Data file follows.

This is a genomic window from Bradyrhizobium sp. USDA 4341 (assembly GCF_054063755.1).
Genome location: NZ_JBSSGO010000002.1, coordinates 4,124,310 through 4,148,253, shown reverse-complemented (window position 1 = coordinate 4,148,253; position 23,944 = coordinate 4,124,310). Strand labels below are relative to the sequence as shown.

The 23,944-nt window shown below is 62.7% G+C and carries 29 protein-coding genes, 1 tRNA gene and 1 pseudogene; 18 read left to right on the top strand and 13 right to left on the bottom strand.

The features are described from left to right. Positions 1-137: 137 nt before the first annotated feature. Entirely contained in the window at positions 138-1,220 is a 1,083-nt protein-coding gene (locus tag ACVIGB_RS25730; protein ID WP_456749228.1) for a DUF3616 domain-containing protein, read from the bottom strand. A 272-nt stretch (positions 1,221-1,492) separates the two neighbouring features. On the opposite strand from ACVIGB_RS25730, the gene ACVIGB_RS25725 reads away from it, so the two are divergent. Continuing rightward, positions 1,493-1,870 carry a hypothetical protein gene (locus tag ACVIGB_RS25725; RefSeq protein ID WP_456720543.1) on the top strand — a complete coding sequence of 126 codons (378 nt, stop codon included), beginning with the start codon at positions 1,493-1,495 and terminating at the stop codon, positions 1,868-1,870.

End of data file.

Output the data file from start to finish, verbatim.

This is a genomic window from Bradyrhizobium sp. USDA 4341 (assembly GCF_054063755.1).
Genome location: NZ_JBSSGO010000002.1, coordinates 4,124,310 through 4,148,253, shown reverse-complemented (window position 1 = coordinate 4,148,253; position 23,944 = coordinate 4,124,310). Strand labels below are relative to the sequence as shown.

The 23,944-nt window shown below is 62.7% G+C and carries 29 protein-coding genes, 1 tRNA gene and 1 pseudogene; 18 read left to right on the top strand and 13 right to left on the bottom strand.

The features are described from left to right. Positions 1-137: 137 nt before the first annotated feature. Entirely contained in the window at positions 138-1,220 is a 1,083-nt protein-coding gene (locus tag ACVIGB_RS25730; protein ID WP_456749228.1) for a DUF3616 domain-containing protein, read from the bottom strand. A 272-nt stretch (positions 1,221-1,492) separates the two neighbouring features. On the opposite strand from ACVIGB_RS25730, the gene ACVIGB_RS25725 reads away from it, so the two are divergent. Continuing rightward, positions 1,493-1,870 carry a hypothetical protein gene (locus tag ACVIGB_RS25725; RefSeq protein ID WP_456720543.1) on the top strand — a complete coding sequence of 126 codons (378 nt, stop codon included), beginning with the start codon at positions 1,493-1,495 and terminating at the stop codon, positions 1,868-1,870.